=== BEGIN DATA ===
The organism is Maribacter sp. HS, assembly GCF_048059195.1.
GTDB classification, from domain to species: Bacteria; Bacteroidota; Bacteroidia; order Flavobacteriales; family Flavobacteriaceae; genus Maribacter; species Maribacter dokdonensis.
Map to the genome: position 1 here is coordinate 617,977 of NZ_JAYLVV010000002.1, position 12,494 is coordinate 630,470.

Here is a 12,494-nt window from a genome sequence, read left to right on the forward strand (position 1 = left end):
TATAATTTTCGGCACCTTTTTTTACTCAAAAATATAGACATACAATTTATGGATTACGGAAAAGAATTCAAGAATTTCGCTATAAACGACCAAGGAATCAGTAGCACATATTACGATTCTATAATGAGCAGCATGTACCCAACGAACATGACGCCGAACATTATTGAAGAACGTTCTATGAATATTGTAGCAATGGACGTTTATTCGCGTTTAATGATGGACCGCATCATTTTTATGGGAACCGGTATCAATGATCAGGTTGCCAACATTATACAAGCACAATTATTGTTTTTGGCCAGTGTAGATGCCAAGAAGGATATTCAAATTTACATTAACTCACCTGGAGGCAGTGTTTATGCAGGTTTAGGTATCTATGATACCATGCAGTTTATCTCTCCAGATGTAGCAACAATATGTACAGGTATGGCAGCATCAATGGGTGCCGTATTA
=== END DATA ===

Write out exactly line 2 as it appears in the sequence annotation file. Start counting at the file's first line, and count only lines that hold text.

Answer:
GTDB classification, from domain to species: Bacteria; Bacteroidota; Bacteroidia; order Flavobacteriales; family Flavobacteriaceae; genus Maribacter; species Maribacter dokdonensis.